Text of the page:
procurement guide - bills of approximate quantities

basis:


Bills of Approximate Quantities are an alternative form of Bills of Quantities (see above) and are prepared early in the design process before a firm design is available.

The contractor is selected, normally by competition from a pre-selected list of between three and six contractors. 

Contractors prepare a tender bid based on pricing a Bill of Approximate Quantities. This is essentially a traditional Bill of Quantities but with the quantities assessed from professional experience by the Quantity Surveyor rather than firmly measured, as would be the case with “Bills of Quantities”.

advantages:


  • Allows early appointment of a contractor and access to experience in terms of his programming and buildability skills.
  • Enables an earlier start on site to be made than with Traditional Bills of Quantities.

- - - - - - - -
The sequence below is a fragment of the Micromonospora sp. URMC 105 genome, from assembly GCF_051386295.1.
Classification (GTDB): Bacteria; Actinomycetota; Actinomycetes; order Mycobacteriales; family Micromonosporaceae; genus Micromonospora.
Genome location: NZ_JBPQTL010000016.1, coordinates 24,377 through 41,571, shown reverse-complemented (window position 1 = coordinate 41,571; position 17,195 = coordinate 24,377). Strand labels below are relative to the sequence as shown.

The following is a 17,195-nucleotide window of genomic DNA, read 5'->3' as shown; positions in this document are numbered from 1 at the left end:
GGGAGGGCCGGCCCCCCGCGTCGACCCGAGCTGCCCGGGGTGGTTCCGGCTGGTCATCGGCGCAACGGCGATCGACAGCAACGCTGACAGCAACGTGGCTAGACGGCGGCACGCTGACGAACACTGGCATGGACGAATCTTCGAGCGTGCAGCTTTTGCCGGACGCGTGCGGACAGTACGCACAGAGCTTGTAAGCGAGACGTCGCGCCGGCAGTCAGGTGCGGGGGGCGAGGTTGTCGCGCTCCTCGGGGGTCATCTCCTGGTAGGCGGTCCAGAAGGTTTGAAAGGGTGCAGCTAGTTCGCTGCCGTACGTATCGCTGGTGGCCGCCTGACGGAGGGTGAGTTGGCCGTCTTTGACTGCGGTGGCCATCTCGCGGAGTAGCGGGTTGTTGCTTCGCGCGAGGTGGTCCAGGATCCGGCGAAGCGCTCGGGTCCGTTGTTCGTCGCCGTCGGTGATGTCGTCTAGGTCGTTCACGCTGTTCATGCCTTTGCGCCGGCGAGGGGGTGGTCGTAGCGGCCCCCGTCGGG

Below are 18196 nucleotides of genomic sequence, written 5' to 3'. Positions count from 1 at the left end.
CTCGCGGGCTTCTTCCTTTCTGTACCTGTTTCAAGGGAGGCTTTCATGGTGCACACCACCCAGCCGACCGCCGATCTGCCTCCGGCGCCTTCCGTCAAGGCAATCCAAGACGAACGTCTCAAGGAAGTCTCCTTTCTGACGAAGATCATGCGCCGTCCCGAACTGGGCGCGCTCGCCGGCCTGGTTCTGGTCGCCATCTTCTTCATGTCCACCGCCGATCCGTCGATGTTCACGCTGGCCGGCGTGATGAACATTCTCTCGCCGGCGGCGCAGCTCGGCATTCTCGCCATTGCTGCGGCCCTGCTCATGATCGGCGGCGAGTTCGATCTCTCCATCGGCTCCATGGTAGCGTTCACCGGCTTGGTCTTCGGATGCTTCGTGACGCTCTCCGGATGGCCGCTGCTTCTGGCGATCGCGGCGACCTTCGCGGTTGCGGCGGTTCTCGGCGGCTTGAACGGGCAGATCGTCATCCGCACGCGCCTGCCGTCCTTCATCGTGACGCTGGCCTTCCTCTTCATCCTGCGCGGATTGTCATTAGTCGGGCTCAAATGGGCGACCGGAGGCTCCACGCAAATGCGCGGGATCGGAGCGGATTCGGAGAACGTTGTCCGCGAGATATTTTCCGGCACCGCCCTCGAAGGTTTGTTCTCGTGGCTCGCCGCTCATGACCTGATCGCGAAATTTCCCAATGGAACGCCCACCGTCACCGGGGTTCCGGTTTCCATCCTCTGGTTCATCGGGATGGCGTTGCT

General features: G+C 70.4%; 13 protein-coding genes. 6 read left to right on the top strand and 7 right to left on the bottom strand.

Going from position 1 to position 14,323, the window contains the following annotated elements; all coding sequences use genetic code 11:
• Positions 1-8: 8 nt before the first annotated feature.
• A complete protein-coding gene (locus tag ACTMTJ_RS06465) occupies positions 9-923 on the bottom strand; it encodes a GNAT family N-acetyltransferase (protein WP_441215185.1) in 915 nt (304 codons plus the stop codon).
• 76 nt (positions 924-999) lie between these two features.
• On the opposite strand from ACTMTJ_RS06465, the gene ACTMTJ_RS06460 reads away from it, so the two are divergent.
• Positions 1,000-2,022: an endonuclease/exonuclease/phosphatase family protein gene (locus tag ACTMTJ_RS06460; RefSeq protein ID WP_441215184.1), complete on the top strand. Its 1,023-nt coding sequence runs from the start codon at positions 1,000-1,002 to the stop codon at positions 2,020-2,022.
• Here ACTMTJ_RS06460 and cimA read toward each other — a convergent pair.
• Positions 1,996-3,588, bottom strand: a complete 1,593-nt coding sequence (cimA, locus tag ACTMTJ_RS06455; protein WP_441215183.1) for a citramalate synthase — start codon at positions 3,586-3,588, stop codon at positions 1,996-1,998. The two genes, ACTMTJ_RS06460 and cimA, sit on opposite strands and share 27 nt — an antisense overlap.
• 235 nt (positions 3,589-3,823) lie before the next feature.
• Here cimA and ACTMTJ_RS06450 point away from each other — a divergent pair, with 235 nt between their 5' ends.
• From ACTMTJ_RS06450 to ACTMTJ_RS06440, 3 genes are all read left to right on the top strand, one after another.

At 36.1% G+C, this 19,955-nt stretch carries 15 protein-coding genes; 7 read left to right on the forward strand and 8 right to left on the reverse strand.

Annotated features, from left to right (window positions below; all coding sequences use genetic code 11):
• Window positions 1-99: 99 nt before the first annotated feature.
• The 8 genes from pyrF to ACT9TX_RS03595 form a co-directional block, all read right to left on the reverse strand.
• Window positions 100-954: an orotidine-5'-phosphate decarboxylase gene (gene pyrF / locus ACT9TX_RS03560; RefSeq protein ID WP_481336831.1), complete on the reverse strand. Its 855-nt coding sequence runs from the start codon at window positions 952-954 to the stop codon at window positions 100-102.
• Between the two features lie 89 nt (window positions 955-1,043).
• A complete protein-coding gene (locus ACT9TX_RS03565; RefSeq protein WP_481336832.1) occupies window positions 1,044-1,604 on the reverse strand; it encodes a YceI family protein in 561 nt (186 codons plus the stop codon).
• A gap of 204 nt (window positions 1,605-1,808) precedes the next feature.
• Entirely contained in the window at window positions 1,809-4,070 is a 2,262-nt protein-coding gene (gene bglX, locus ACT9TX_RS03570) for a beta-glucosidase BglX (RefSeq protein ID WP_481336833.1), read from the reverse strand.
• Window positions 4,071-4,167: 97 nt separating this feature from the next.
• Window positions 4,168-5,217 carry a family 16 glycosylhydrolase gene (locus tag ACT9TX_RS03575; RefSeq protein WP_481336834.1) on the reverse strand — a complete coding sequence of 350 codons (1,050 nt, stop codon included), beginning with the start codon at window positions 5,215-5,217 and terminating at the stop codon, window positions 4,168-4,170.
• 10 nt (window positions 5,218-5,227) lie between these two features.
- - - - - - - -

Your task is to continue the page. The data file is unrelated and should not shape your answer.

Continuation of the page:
• Can incorporate Design and Build and Performance Specified works if required.

disadvantages:


  • Approximate Bills of Quantities do not establish a firm cost for the work at the time the contractor is appointed, thus there is less price certainty. This is because the actual cost of the works is calculated only when the design is available and detailed re-measurements have been made.
  • The client proceeds to the construction stage at greater risk, despite a check being made at the tender stage by means of bids being submitted by the tendering contractors.

suitability:


Appropriate for projects for which an early start on site is required or where the design is reasonably well defined or alternatively where the work is of a repetitive nature following on from other similar projects (allowing assessments to be made of the quantity of works from previous experience), but where time is not available for full Bills of Quantities to be prepared.